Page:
In its lengthy history, the town of Berwick-upon-Tweed has often been fought over by both English and Scottish forces. As a result, it has often technically been part of Scotland but has remained English since Richard of Gloucester, the future King Richard III, recaptured it in 1482.
Today, Berwick has an array of fascinating architectural features, including the Georgian-era Berwick Town Hall and Berwick Barracks. However, the relatively small size of the town also makes it fairly easy to traverse by foot — especially if you know exactly where you are going.
A good starting point would be walking around Berwick’s Elizabethan walls, which run for just over a mile and allow you to take in jaw-dropping views over Berwick. Wandering around these walls can take you just 45 minutes.
If you fancy a slightly more ambitious walk, though, you could embark on what has been referred to as The Lowry Trail. This is so-called as it enables you to readily see much of what the esteemed Manchester artist L.S. Lowry also saw on his frequent holidays in Berwick-upon-Tweed.
Lowry was known to be fond of Berwick, largely because of its proximity to the sea. On this trail, you can enjoy a good look at various sites depicted in Lowry paintings and drawings — and your total walking time on the trail should be approximately three hours.
10. Kielder Water & Forest Park
Befitting its name, the site of Kielder Water & Forest Park consists of two particularly noteworthy Northumberland attractions. One of those is the Kielder Water reservoir, which is the largest man-made lake in Northern Europe and owned by the water company Northumbrian Water.
The other major component of Kielder Water & Forest Park is Kielder Forest. Most of this forest — the largest forest in England — lies within the park, though Wark Forest, the southern tip of Kielder Forest, is located in Northumberland National Park.
If you love the great outdoors, a trip to Kielder Water & Forest Park can help you to embrace the open-air lifestyle even more. You can do that by walking or cycling through the sumptuous rural scenery or instead simply wandering around it to catch sight of enchanting wildlife.
Something else you can enjoy catching sight of is the unique collection of visual art and architecture on display at Kielder Water & Forest Park. Artworks can be found at various sites around the lake as well as amidst the woodland.
11. Stargazing at Northumberland International Dark Sky Park
If you are keen on astronomy, Northumberland International Dark Sky Park, located in the Kielder area, is a great place for you to indulge this passion. One reason why is that the star-studded skies above Kielder Water & Forest Park have a strong claim to be the darkest in England.
In December 2013, the International Dark Skies Association (IDA) granted Gold Tier Dark Sky Park status to Northumberland International Dark Sky Park, making it the first park in England — and one of the world’s largest — to hold this particular accolade.
This status means that the night skies of the almost-580-square-metre dark sky zone of Northumberland International Dark Sky Park will be kept free of light pollution.
Astronomy enthusiasts can also rejoice in the programme of astronomical events held at Kielder Observatory, and so have especially good reason to eagerly anticipate having plenty of exciting things to do in Northumberland.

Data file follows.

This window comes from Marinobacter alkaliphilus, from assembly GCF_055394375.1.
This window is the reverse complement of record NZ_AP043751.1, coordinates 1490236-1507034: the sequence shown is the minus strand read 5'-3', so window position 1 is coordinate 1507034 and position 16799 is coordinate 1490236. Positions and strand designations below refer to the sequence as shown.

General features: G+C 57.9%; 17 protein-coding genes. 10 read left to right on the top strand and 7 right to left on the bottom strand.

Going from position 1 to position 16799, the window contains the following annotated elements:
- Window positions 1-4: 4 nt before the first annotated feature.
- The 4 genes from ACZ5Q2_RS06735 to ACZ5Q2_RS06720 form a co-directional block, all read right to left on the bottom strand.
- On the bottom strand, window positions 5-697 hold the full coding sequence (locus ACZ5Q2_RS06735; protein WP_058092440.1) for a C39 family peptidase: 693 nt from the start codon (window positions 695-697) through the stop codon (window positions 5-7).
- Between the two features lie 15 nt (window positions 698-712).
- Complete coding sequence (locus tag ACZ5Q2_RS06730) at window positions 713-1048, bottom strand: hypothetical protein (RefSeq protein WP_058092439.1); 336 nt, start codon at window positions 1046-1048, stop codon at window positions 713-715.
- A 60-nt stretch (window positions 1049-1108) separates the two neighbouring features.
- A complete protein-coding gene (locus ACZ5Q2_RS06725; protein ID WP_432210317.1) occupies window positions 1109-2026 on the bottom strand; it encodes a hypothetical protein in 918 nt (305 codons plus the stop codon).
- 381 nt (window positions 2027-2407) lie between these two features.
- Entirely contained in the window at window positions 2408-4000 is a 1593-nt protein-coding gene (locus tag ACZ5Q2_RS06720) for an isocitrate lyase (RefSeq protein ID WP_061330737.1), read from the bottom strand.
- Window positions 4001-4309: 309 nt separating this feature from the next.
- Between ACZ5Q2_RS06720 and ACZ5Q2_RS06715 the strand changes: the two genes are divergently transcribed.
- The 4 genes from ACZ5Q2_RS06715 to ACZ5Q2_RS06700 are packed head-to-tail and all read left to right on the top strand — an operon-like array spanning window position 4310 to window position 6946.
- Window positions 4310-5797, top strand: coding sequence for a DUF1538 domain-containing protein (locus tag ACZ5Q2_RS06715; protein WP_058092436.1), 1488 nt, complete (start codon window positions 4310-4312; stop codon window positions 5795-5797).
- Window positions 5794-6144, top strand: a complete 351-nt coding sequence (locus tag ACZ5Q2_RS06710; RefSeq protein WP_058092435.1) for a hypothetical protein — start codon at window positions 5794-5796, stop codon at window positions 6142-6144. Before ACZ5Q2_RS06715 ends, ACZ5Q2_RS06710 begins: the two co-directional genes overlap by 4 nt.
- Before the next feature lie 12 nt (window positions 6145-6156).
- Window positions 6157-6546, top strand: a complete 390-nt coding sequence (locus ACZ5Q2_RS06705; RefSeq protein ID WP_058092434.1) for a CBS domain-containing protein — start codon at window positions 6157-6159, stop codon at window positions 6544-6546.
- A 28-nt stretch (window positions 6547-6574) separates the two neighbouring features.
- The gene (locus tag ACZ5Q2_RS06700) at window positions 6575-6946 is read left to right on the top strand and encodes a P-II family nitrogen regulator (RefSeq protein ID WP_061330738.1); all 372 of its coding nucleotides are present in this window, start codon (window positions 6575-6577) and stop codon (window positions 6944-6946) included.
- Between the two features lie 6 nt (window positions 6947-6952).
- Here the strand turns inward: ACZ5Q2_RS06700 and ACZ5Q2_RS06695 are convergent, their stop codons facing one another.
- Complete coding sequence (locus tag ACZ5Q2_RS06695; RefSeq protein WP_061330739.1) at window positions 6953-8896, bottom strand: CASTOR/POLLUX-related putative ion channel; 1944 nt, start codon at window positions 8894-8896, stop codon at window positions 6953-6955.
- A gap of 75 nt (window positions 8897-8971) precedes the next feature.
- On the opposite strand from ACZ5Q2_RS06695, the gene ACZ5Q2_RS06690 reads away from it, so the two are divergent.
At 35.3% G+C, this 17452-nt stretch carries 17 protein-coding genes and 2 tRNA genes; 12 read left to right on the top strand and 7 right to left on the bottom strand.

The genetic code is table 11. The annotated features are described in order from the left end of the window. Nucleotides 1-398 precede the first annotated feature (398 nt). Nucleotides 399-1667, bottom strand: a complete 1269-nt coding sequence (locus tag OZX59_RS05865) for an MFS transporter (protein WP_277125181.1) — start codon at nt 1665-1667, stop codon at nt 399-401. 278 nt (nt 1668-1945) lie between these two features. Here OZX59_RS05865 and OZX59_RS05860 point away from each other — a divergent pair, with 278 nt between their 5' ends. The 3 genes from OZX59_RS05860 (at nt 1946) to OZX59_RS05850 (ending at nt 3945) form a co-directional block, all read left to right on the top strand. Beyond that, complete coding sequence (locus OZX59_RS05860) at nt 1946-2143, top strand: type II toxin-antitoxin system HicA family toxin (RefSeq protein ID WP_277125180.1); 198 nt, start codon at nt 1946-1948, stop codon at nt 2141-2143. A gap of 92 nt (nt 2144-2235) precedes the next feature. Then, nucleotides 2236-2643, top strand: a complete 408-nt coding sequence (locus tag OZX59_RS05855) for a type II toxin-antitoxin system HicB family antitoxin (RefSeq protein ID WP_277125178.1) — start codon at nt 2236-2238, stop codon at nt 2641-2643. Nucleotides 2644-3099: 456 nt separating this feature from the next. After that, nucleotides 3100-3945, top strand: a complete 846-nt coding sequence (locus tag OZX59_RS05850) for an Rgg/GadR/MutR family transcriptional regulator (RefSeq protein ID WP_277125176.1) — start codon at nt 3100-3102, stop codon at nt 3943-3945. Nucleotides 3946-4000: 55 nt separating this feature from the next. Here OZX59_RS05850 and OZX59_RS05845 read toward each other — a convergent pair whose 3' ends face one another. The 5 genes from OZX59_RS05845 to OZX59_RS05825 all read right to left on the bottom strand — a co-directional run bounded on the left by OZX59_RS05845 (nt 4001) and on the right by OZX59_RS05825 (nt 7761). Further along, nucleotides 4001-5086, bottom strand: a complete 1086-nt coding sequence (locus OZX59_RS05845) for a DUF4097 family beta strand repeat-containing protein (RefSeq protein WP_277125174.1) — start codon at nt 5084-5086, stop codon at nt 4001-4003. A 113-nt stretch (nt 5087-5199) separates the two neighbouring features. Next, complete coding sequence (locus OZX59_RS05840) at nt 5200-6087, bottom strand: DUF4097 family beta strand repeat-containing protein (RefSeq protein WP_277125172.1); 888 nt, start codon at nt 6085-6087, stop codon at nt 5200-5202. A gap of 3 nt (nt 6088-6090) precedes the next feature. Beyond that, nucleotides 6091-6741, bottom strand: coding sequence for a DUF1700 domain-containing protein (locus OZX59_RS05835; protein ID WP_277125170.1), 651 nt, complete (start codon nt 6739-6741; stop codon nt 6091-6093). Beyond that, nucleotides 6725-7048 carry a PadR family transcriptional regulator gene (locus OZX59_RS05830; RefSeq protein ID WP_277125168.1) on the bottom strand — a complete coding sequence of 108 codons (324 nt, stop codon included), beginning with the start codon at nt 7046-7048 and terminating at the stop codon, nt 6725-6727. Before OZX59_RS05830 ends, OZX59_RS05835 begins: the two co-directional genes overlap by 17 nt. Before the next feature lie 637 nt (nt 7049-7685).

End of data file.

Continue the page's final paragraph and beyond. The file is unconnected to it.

As the autumn and winter months are particularly promising times for stargazing, astronomers — amateur and professional alike — can plan accordingly. You could do so yourself by reserving a room where you would stay at one of our inns dotted around Northumberland.
12. Rock pooling at Rumbling Kern and Cresswell
If you are fascinated by marine life, you could easily rejoice in rock pooling. This traditional summertime seaside activity involves visiting rocky shorelines and searching, in small pools of water there, for a huge range of sea creatures.
Beneath the surface of the oceans are varied landscapes of cliffs, caves, dunes and plains populated by amazing wildlife. However, before getting to scrutinise any of this wildlife yourself, you may need to wait until the waves have subsided and the tide is low.
Certain coastal areas are much better than others as a backdrop for rock pooling. However, some of the ‘good’ areas can be horrendously tricky to find — with the rather obscure and hidden cove of Rumbling Kern being one good case in point.
Don’t be surprised if your sat nav doesn’t recognise Rumbling Kern. Though this beach is sited south of Craster and near Howick, you might find it best to follow these instructions for getting to Rumbling Kern and uncovering its secrets.
An alternative area for rock pooling is Cresswell Beach, a stunning stretch of unspoilt sand north of Newbiggin-by-the-Sea and south of Druridge Bay Country Park which, with its nature reserves, itself offers animal lovers a good number of enticing things to do in Northumberland.
Another good Northumberland place for spotting wildlife is the archipelago of the Farne Islands, which respected naturalist Sir David Attenborough has hailed as his favourite UK place to see nature at its best. You can travel to the islands by taking a boat trip from Seahouses.
Exploring Northumberland? Choose the Inn Collection Group
We could still touch upon various other Northumberland attractions not covered earlier in this article. These include the former 19th-century coal mine of Woodhorn Museum, the clay pigeon shooting site of Bywell Shooting Ground and the medieval castle of Chillingham Castle.
Northumberland deserves acclaim for the sheer variety of its attractions. Just consider how bookworms can browse Europe’s largest second-hand bookstore Barter Books, while more athletic types can partake in a range of Northumberland sporting activities.
However, wherever you go in this rural corner of England, you can trust that we will be running an inn, pub or restaurant not too far away — making it easier for you to rest and replenish during your Northumberland stay.
If you have any questions regarding Northumberland’s many sites or would like to book your stay at The Inn Collection Group today, do get in touch. We’d love to hear from you!